This year’s Historical Construction Equipment Association Show was in my backyard, held at the IUOE Local 150 training facility in Wilmington, Ill. Having never attended, I drove down to see what I could see.
The highlight was two Erie steam shovels rebuilt by Local 150 technicians and operated by Local 150 operators. I posted a short video on our Facebook page. What struck me was how silent the machines were when they weren’t working. At the end of the video, after swinging the bucket off to the side, the machine quiets. If you listen carefully as the operator pulls the chain that releases the floor of the bucket, you can hear the dirt hit the ground with a “whoomph.”
I was there on Friday, a travel day according to HCEA folks, so there was a limited number of machines. Two, in fact, arrived while I was there and more were supposed to be coming throughout the day an into Saturday.
But those few machines rumbled up and started moving earth. I’ve posted a few pictures here, but the rest are on our Facebook page.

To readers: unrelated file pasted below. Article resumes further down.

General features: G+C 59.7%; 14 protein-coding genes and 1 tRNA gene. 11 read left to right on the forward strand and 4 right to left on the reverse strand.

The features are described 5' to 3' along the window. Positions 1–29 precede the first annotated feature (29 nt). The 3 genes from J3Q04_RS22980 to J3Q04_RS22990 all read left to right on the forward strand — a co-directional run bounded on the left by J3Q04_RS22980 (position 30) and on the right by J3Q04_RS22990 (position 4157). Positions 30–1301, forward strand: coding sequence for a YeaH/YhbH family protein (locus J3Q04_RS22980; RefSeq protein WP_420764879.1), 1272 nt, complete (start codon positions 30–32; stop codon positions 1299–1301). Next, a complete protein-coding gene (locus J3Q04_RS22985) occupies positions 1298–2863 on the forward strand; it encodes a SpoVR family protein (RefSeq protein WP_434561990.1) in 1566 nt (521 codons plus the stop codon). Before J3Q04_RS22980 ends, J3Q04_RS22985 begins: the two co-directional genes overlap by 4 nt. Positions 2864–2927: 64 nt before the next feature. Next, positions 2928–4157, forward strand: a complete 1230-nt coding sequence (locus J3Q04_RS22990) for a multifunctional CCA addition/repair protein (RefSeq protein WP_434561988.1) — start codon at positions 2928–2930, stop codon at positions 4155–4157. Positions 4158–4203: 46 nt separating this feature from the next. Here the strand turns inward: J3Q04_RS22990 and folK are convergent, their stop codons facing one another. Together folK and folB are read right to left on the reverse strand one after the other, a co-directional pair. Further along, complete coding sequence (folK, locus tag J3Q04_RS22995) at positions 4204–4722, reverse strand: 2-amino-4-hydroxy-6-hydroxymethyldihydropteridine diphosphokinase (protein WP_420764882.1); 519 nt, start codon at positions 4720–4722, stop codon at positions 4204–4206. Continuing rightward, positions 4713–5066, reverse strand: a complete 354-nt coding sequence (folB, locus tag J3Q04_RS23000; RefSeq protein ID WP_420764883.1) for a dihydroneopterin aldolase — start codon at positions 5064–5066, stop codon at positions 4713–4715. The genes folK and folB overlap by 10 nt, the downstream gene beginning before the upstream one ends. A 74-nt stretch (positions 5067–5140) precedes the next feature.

As I left the demonstration site—hot and dusty—the experience of seeing these old pieces of working iron enriched my understanding of machinery. We’re in awe when we see today’s machines, able to haul 400 tons, load and carry in speedy cycles, or dig lengthy trenches in a couple of hours. Watching those steam shovels helped me appreciate the amount of work done years ago at a slow pace, yet building projects that still stand. Watching a cable-powered excavator dig from a bench—without bucket curl—helped me appreciate the skill the operators had then.
And watching the operators of these machine fire them up and put them to work reminded me of the passion shared for iron. As I drove home, I was glad I could share in it.